Climate researchers gather at international meeting in Stockholm

What does global warming mean in different parts of the world? About 350 of the world's climate researchers are meeting in Stockholm to discuss detailed regional calculations of climate change, which are necessary to create supporting information for decisions on regional climate work. The ICRC CORDEX 2016 conference (17-20 May) will conclude with a summary of the scientific challenges that researchers will continue to work with.

"The UN Intergovernmental Panel on Climate Change (IPCC) underlines the need for regional climate data in its work after the climate agreement in Paris, and it will also be a clear focus in future IPCC reports. The Cordex conference promotes an important exchange of knowledge between climate researchers from different parts of the world," says Rolf Brennerfelt, Director-General of SMHI.

At the Cordex conference, researchers will discuss and communicate knowledge about high resolution regional climate calculations for different areas in the world, tools for these calculations, effects and applications. On the last day, selected pilot studies will be presented, as well as scientific challenges that will be studied in more depth within Cordex.

"We will use this CORDEX conference to explore some very challenging questions about regional climate," said David Carlson, director of the World Climate Research Programme, which launched CORDEX in 2009.  "Do we need customised information, scenarios and predictions for each specific region, or can we use the same approach to answer climate questions in multiple regions?  How do we incorporate more local expertise into our international work? Where and how will the users of climate information find sufficient regional data?”

Regional supporting information for decisions - one example

SMHI is hosting the international Cordex office. Cordex is a leading supplier of regional climate calculations based on global climate scenarios. Information at the regional scale is a prerequisite for work on climate adaptation, impact studies and climate services.

One clear example of decision data based on regional climatic data is the set of future climate analyses that SMHI has developed for all the counties in Sweden. The basis for these are global scenarios that have been processed using a regional climate model.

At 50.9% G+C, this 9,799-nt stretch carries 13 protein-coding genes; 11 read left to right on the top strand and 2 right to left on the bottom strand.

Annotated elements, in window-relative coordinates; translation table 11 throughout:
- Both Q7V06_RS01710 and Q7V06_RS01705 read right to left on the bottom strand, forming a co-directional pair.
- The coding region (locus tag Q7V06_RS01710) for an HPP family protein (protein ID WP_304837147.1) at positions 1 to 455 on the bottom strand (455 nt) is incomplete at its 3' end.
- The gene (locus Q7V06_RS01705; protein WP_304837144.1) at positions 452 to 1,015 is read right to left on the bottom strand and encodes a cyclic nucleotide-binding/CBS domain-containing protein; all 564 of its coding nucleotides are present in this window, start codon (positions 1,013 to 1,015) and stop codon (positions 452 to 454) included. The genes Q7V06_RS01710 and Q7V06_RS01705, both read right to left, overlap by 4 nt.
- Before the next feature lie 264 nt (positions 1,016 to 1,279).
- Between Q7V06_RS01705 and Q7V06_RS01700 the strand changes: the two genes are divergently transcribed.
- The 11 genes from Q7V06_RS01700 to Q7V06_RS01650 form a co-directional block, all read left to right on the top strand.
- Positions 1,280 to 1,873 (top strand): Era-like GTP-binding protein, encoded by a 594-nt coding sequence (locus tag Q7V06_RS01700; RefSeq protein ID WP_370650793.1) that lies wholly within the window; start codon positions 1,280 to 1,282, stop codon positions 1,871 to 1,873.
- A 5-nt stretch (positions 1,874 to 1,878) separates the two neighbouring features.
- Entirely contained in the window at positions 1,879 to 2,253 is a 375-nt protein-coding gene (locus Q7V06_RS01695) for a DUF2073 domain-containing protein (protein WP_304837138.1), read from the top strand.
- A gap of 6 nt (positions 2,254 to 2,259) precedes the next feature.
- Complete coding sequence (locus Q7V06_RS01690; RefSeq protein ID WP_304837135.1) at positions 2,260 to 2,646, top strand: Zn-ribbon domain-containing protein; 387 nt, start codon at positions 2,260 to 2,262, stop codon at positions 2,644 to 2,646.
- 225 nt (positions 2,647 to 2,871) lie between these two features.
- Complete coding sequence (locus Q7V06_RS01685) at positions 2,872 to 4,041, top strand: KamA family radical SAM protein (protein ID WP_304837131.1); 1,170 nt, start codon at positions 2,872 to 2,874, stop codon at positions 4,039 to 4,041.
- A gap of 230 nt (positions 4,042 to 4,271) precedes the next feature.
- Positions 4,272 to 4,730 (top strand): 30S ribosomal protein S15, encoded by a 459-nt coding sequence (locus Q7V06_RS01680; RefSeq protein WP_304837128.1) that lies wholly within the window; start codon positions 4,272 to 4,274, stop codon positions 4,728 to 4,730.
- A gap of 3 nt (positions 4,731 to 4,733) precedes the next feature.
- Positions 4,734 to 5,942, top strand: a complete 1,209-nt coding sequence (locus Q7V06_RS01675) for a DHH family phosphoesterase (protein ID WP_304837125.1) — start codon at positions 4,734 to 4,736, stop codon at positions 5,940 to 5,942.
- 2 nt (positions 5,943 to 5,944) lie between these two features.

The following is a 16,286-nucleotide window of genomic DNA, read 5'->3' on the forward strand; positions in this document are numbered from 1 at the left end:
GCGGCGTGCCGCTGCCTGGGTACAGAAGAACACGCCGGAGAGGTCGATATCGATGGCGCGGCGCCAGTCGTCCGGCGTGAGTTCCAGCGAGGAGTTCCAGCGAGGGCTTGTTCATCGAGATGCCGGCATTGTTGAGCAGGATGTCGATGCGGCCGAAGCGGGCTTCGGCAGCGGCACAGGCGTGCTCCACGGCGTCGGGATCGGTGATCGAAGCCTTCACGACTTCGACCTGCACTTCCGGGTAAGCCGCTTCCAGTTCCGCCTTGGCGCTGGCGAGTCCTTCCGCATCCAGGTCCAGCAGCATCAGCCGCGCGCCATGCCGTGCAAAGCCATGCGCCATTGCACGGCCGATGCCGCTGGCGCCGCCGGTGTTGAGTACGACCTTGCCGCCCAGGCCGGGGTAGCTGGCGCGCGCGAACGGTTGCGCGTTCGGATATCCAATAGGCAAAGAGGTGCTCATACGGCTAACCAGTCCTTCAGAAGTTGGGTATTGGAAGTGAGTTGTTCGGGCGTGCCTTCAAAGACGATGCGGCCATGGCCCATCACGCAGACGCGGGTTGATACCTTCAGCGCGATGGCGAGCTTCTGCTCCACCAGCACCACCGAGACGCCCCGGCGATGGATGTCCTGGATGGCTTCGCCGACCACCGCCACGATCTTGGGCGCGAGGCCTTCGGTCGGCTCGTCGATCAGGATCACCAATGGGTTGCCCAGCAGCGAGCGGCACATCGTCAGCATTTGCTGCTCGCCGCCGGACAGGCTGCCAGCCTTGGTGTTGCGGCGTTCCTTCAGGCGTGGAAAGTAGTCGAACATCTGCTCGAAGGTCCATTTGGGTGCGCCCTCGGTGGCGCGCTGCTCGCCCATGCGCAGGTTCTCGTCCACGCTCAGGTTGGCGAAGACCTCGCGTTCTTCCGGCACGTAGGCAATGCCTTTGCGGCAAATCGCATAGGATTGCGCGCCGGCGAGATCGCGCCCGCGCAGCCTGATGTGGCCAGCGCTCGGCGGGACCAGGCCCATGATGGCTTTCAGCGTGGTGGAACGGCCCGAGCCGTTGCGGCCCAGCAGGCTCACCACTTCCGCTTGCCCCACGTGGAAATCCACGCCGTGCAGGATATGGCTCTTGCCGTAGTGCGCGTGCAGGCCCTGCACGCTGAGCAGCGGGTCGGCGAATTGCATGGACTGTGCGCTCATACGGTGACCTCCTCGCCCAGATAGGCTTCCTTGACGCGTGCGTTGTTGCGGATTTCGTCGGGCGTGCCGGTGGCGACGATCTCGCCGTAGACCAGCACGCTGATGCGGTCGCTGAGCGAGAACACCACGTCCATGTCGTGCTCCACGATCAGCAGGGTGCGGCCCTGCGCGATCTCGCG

"We get more detailed information that we can analyse, such as studying how rainfall may change in different parts of the country in a future climate. We can also compare developments with different levels of emissions of greenhouse gases and provide the county administrative boards with decision data for their climate work," says Erik Kjellström, head of SMHI climate research at the Rossby Centre and a participant in the Cordex conference.

Great needs around the world

The need for regional climate information is huge. Since researchers work across borders in Cordex, there are good opportunities for developing detailed climate scenarios of areas that do not produce their own basic material. This is particularly important for developing countries. For example, SMHI has developed climate scenarios for Africa and south Asia. The scenarios are freely accessible from a display service at and data can be downloaded from SMHI's data node in the Earth System Grid Federation.

Torr flodbädd i Afrika.

"Last year we received a special grant from the government to increase the exchange of knowledge with Africa. We carried out a series of workshops where researchers from Sweden worked together with African researchers to increase knowledge of how regional calculations can be used for decision-making. The researchers also planned co-authored scientific articles that can be included as supporting documents for future IPCC climate reports," says Erik Kjellström.